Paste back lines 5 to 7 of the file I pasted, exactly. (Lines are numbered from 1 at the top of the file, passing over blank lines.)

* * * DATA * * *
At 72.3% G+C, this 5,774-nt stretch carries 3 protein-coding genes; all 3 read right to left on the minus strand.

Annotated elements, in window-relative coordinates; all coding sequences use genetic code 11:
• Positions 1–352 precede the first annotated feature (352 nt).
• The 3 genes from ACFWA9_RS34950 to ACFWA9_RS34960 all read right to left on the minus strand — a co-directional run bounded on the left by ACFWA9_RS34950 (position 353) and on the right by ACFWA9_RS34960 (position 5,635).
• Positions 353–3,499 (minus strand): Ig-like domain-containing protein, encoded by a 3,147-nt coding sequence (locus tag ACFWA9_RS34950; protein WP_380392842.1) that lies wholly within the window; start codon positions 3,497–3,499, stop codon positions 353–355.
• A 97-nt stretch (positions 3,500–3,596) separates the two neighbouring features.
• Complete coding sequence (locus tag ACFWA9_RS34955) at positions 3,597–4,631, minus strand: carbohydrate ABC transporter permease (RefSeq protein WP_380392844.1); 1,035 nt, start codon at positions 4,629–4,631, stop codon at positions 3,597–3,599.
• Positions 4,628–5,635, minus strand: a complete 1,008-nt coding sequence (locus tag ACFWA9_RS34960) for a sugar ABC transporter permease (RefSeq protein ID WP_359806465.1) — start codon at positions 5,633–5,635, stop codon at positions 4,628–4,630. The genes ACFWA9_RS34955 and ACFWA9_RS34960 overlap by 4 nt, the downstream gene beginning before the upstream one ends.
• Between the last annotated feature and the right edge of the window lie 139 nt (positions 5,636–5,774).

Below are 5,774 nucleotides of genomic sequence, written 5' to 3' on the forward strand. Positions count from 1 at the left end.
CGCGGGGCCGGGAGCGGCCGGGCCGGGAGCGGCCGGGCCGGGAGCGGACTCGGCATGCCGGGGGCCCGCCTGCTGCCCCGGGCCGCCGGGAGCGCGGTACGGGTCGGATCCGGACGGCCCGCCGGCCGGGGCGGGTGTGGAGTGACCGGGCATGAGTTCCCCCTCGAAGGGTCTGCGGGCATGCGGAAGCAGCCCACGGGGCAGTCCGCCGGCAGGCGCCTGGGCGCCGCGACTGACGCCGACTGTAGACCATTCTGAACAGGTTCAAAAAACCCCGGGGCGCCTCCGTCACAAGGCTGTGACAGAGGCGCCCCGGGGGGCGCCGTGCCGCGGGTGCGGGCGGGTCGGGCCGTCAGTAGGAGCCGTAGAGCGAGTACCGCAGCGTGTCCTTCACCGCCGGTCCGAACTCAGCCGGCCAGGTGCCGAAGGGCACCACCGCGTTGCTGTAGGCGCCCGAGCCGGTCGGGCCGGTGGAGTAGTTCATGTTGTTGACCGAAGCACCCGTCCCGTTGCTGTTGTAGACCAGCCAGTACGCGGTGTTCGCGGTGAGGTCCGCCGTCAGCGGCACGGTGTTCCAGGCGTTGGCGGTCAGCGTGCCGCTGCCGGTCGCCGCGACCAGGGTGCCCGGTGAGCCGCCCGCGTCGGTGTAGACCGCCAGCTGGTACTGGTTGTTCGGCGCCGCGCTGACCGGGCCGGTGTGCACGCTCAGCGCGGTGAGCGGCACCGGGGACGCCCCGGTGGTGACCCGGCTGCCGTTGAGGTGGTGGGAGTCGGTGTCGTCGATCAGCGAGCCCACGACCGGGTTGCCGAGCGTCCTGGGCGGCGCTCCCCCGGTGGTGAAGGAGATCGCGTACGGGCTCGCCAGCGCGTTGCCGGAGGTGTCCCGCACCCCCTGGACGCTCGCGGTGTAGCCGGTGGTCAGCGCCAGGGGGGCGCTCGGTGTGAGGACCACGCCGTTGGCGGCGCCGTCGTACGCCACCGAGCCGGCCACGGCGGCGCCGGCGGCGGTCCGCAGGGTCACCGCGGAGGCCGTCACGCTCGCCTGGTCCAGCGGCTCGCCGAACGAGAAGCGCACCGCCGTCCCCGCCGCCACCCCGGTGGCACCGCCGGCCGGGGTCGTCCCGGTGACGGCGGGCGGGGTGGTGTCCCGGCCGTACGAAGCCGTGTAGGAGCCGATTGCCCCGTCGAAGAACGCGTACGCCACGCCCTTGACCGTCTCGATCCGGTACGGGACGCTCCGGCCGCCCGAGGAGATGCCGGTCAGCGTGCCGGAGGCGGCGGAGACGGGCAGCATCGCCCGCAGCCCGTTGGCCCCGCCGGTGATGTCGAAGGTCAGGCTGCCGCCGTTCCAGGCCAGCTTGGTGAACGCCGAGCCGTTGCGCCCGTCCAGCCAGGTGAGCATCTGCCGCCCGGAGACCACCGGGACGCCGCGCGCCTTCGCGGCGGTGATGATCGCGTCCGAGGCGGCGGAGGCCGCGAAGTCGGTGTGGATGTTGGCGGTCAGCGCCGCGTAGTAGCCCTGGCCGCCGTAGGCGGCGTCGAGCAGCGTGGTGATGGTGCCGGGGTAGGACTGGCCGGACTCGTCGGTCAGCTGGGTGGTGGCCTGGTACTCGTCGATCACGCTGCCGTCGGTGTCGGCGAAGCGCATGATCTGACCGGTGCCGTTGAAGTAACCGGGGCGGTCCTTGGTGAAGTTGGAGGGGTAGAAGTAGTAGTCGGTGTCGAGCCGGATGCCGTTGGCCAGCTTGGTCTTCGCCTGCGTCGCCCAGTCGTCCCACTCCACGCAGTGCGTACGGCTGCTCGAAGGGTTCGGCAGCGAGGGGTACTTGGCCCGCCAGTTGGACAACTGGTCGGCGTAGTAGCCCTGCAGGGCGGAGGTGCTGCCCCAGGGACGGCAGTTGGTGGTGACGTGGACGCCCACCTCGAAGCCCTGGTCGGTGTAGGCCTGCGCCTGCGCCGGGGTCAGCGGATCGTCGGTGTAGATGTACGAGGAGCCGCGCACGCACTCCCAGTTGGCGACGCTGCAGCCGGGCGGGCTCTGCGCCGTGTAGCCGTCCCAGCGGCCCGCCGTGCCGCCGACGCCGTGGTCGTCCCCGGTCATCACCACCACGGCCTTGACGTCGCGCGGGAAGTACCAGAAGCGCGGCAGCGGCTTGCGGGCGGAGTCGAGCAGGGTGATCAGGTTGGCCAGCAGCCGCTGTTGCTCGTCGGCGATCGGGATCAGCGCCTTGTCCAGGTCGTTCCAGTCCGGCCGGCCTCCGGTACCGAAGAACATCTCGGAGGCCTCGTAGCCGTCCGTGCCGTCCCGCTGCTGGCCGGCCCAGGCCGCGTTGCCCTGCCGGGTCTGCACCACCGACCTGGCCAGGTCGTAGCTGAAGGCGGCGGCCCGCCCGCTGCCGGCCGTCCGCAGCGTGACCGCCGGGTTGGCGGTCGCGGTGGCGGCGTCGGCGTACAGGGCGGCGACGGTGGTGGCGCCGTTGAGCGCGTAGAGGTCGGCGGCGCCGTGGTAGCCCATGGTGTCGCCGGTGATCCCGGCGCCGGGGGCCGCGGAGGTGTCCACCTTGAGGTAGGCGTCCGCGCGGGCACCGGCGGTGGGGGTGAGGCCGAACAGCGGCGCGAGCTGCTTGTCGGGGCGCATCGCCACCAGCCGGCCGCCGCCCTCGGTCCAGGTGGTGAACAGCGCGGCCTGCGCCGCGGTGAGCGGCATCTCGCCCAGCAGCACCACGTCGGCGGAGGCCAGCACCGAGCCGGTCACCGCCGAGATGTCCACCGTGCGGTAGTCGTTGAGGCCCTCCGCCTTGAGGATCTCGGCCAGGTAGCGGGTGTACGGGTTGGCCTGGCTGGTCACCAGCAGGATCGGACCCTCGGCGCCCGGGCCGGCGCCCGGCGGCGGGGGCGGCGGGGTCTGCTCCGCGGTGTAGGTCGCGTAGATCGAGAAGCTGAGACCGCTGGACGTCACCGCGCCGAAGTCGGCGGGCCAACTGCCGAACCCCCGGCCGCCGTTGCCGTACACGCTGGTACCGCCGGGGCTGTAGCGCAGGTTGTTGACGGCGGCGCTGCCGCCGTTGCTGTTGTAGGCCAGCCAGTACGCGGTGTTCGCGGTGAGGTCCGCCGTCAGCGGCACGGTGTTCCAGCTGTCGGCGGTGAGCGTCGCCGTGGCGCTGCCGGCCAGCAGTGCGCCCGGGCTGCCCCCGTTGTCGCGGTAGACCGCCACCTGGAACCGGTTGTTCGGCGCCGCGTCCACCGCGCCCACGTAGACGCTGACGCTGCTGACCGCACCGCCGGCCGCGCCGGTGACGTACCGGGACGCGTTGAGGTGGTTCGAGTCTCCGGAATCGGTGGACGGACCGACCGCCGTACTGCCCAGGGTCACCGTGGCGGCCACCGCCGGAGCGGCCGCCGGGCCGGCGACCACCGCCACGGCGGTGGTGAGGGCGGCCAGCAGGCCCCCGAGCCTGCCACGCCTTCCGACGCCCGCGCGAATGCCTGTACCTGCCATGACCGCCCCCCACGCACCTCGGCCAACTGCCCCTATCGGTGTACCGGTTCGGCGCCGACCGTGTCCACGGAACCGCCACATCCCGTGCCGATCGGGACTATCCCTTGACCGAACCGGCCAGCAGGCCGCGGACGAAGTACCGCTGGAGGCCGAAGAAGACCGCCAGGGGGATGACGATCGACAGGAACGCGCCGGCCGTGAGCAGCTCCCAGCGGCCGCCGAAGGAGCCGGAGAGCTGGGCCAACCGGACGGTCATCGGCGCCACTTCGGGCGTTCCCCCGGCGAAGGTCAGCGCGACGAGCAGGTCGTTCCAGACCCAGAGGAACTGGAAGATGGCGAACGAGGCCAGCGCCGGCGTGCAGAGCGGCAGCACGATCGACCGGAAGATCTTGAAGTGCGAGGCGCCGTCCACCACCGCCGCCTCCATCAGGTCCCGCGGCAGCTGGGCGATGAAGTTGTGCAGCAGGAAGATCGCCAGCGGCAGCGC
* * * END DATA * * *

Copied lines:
• Positions 353–3,499 (minus strand): Ig-like domain-containing protein, encoded by a 3,147-nt coding sequence (locus tag ACFWA9_RS34950; protein WP_380392842.1) that lies wholly within the window; start codon positions 3,497–3,499, stop codon positions 353–355.
• A 97-nt stretch (positions 3,500–3,596) separates the two neighbouring features.
• Complete coding sequence (locus tag ACFWA9_RS34955) at positions 3,597–4,631, minus strand: carbohydrate ABC transporter permease (RefSeq protein WP_380392844.1); 1,035 nt, start codon at positions 4,629–4,631, stop codon at positions 3,597–3,599.